The Prince of the Marshes: And Other Occupational Hazards of a Year in Iraq

Red and maroon hardcover with gilt lettering. Jackt has picture of of a man
rowing across a marsh. 396 pages 6×10 inches

In August 2003, on the age of thirty, Rory Stewart took a taxi from Jordan to Baghdad. A Farsi-speaking British diplomat who had recently completed an epic walk from Turkey to Bangladesh, he was once soon appointed deputy governor of Amarah after which Nasiriyah, provinces within the remote, impoverished marsh regions of southern Iraq. He spent the following eleven months negotiating hostage releases, holding elections, and splicing together some semblance of an infrastructure for a population of millions teetering getting ready to civil war.

The Prince of the Marshes tells the story of Stewart’s year. As a participant he’s taking us within the occupation and beyond the Green Zone, introducing us to a colorful cast of Iraqis and revealing the complexity and fragility of a society we struggle to be aware. By turns funny and harrowing, moving and incisive, it amounts to a unique portrait of heroism and the tragedy that intervention inevitably courts within the up to date age.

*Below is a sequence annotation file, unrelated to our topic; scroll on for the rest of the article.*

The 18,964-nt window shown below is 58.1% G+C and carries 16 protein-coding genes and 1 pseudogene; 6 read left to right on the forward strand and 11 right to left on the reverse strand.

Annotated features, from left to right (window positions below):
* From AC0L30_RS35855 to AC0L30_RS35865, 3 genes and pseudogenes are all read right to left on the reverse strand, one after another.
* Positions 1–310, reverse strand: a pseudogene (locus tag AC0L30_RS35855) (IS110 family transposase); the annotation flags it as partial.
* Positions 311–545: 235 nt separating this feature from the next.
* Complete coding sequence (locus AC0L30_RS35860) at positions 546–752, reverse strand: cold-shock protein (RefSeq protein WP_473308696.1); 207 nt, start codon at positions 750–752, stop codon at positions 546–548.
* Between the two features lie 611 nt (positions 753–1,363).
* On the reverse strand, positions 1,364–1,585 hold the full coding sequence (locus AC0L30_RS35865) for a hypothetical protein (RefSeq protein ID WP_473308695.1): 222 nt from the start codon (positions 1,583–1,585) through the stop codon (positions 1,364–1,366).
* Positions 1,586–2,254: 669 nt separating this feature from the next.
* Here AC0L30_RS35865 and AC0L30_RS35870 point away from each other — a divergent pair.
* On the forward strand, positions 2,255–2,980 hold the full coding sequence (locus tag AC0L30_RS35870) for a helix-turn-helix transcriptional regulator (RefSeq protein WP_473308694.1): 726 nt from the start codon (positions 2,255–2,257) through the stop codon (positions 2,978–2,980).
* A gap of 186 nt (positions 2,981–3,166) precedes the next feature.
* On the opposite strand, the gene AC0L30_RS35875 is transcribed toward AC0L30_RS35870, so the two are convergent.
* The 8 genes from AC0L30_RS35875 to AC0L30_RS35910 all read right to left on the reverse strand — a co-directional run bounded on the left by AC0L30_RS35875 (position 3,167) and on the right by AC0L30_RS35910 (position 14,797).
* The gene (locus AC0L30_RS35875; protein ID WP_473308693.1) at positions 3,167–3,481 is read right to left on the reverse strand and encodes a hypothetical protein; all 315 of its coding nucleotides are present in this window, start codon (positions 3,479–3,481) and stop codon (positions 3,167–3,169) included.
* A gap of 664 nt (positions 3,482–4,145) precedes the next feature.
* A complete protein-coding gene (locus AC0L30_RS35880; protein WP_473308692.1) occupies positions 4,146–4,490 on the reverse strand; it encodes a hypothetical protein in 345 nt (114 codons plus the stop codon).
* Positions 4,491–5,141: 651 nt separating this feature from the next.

Red and maroon hardcover with gilt lettering. Jackt has picture of of a man
rowing across a marsh. 396 pages 6×10 inches

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